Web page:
Nimitz Safely Transfers 11 Million Gallons
Story Number: NNS070828-07
Release Date: 8/28/2007 1:07:00 PM
By Mass Communication Specialist 2nd Class Dustin Q. Diaz, USS Nimitz Public Affairs
USS NIMITZ, At Sea (NNS) -- The “Grapes” of USS Nimitz’ (CVN 68) Air Department, V-4 division, celebrated Aug. 19 the mishap-free transfer of more than 11 million gallons of jet fuel.
Since leaving San Diego on a regularly-scheduled six-month deployment April 2, the purple-clad aviation boatswain’s mates displayed skill, consistency and professionalism by safely receiving and issuing millions of JP-5 during the deployment.
They celebrated the milestone achievement with a cake-cutting ceremony in a training classroom. Lt. Jody Smotherman, V-4 division officer, said the operational tempo of Nimitz postponed the occasion, which is usually observed at 10 million gallons, but also made it more impressive.
“We were going to do this before Valiant Shield,” Smotherman said, “and since we didn’t, we were able to rack up almost 2 million more gallons.”
Nimitz recently participated in Exercise Valiant Shield 2007, a three-carrier exercise in the vicinity of Guam, with the John C. Stennis and the Kitty Hawk Strike Groups.
Valiant Shield was a joint U.S. exercise with a focus on integrated joint training among U.S. military forces. This training enabled real-world proficiency in sustaining joint forces and in detecting, locating, tracking and engaging units at sea, in the air, on land and in cyberspace in response to range of mission areas.
As of Aug. 19, the Sailors of V-4 have safely issued 11,337,104 gallons, received 9,534,095 gallons and executed 9,028 total fueling evolutions. Their work allowed Carrier Air Wing (CVW) 11’s pilots to fly more than 6,378 sorties, including missions in support of Operations Enduring Freedom (OEF), Iraqi Freedom (OIF) and Valiant Shield.
Smotherman said the Sailors of V-4 are impressively versatile, especially when compared with other fuel aviation boatswain’s mates throughout the fleet.
“The guys that get seen the most are the ones that work on the flight deck, and of course, without their work the aircraft would never get in the air. But this is a division of 125 Sailors all working hard, whether you can see it or not,” said Smotherman.
“They move fuel around the ship throughout the day to help control the list. And we don’t waste any fuel. Once it’s used, we purify it and use it again. On many ships, the engineers do that stuff, but not here. We’ve also issued fuel to small boys. All carriers are capable of doing that; many of them don’t. And these guys do it,” added Smotherman.
Nimitz Commanding Officer, Capt. Michael Manazir was also on hand and wore a purple jersey to honor the "Grapes" on this occasion. He said it wasn’t just the amount of safely issued and received fuel that he found impressive, but the dedication and attitude of the Sailors who do it day in and day out.
“They’re motivated, professional and they keep smiling,” Manazir said. “Hauling those dirty black hoses around the flight deck is a tough job. It’s loud, it’s hot, planes are being taxied; it’s never-ending stress. But none of their operations have had any troubles. I wouldn’t miss being here to support these guys for anything.”
The youngest "Grape" on board Nimitz received the honor of cutting the celebratory cake. Aviation Boatswain’s Mate (Fuel) Airman Apprentice Jessica Dorsett, 19, who is in training to work on the flight deck, said she was nervous about being chosen to represent her division, but she is excited to be in V-4 doing their important work.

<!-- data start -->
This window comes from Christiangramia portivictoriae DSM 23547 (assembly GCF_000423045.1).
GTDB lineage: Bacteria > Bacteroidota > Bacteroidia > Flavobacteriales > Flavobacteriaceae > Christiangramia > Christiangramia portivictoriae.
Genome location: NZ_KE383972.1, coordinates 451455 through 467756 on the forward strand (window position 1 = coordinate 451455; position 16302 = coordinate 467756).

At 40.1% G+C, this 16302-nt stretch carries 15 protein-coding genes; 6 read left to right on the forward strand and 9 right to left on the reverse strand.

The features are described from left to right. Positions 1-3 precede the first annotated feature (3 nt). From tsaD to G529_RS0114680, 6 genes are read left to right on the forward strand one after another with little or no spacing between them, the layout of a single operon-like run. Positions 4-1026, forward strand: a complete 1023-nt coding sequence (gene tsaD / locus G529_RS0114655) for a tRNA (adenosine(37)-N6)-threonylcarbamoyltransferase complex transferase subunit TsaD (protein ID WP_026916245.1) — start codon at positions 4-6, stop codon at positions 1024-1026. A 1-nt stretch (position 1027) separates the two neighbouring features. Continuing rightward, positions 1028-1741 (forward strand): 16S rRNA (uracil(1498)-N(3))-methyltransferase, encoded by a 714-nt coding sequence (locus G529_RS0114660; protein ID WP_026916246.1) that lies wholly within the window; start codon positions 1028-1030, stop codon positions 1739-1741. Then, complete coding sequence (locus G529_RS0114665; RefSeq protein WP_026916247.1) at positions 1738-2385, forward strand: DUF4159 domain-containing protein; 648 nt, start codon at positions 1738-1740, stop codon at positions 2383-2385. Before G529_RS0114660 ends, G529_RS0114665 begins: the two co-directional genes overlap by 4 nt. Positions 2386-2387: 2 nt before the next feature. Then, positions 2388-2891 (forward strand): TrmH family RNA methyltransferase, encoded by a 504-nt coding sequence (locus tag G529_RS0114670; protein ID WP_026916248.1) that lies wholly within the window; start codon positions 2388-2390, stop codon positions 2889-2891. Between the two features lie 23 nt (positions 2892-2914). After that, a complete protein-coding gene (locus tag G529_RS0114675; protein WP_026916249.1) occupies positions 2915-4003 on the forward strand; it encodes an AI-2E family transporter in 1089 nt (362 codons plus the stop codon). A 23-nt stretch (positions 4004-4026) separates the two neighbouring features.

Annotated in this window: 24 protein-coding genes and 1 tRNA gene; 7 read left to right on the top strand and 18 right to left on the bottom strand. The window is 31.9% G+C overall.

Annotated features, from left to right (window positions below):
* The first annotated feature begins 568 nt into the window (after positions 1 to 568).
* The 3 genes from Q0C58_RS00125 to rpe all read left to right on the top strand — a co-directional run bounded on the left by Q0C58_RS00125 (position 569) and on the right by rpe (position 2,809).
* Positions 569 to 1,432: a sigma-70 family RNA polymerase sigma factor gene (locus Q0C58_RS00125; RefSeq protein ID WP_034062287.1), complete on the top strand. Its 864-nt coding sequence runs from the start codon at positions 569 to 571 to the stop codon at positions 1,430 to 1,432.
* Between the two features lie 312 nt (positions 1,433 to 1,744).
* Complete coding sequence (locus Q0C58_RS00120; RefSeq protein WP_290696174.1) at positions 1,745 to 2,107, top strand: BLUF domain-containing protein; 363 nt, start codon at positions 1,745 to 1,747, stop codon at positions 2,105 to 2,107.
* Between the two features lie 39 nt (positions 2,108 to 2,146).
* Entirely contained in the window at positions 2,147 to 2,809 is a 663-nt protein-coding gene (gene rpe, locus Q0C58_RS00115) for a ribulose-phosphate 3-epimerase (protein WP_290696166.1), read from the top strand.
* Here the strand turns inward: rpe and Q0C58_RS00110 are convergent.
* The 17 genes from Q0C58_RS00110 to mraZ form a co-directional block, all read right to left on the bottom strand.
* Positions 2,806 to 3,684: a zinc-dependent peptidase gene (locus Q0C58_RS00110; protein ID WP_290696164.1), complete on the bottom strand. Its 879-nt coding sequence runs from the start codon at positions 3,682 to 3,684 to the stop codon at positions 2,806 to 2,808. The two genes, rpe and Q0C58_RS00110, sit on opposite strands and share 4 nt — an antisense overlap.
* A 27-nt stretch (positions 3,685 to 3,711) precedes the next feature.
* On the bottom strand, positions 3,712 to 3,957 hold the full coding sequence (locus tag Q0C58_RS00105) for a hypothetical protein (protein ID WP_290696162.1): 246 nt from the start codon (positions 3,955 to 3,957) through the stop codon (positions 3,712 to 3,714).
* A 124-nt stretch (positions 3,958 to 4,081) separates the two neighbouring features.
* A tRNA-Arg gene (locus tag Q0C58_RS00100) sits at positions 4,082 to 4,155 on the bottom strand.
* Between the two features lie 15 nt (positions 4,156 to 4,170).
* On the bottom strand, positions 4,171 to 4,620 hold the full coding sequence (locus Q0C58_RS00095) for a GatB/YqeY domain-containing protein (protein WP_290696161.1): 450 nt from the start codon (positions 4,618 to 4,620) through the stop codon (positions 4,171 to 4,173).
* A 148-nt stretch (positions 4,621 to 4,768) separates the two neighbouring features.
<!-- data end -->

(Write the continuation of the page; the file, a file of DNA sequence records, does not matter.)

“I like working on the flight deck,” said Dorsett, who checked on board Nimitz Aug. 9. “It’s kind of scary, but it’s exciting at the same time. I’m definitely looking forward to doing this on future deployments!”
While the "Grapes" enjoyed cake and ice cream, Manazir pinned new enlisted surface warfare specialist pins on Aviation Boatswain’s Mate (Fuels) 2nd Class (AW/SW) Ruth Chavez, Aviation Boatswain’s Mate (Fuels) 2nd Class (AW/SW) Alejandro Aceves and Aviation Boatswain’s Mate (Fuels) 3rd Class (AW/SW) Krista Trahern.
Nimitz left its homeport of San Diego, April 2 for a regularly scheduled deployment and arrived in the U.S. 5th Fleet (C5F) area of operations in May. While operating in C5F, CVW-11 flew more than 2,600 sorties and 7,332 hours in support of ground forces participating in OEF in Afghanistan and OIF in Iraq before leaving the Persian Gulf in late July.
Nimitz is now operating as a part of the U.S. 7th Fleet (C7F). Operating in the Western Pacific and Indian Ocean, C7F is the largest of the forward-deployed U.S. fleets covering 52 million square miles, with approximately 50 ships, 120 aircraft and more than 22,000 Sailors and Marines assigned at any given time.
CVW-11’s squadrons include “Tophatters” of Strike Fighter Squadron (VFA) 14, “Black Aces” of VFA-41, “Sunliners” of VFA-81, “Wallbangers” of Airborne Early Warning Squadron 117, “Red Devils” of Marine Corps Strike Fighter Squadron 232, “Black Ravens” of Electronic Warfare Squadron 135, “Providers” of Carrier Logistics Support Squadron 30 and the “Indians” of Helicopter Anti-Submarine Squadron 6.
Nimitz CSG also includes embarked Destroyer Squadron 23 with guided-missile cruiser USS Princeton (CG 59), guided-missile destroyers USS John Paul Jones (DDG 53), USS Higgins (DDG 76), USS Chafee (DDG 90) and USS Pinckney (DDG 91) as well as the “Scorpions” of Helicopter Anti-submarine Squadron Light (HSL) 49, “Easy Riders” of HSL-37 and Explosive Ordnance Disposal Mobile Unit 11, Det. 3.
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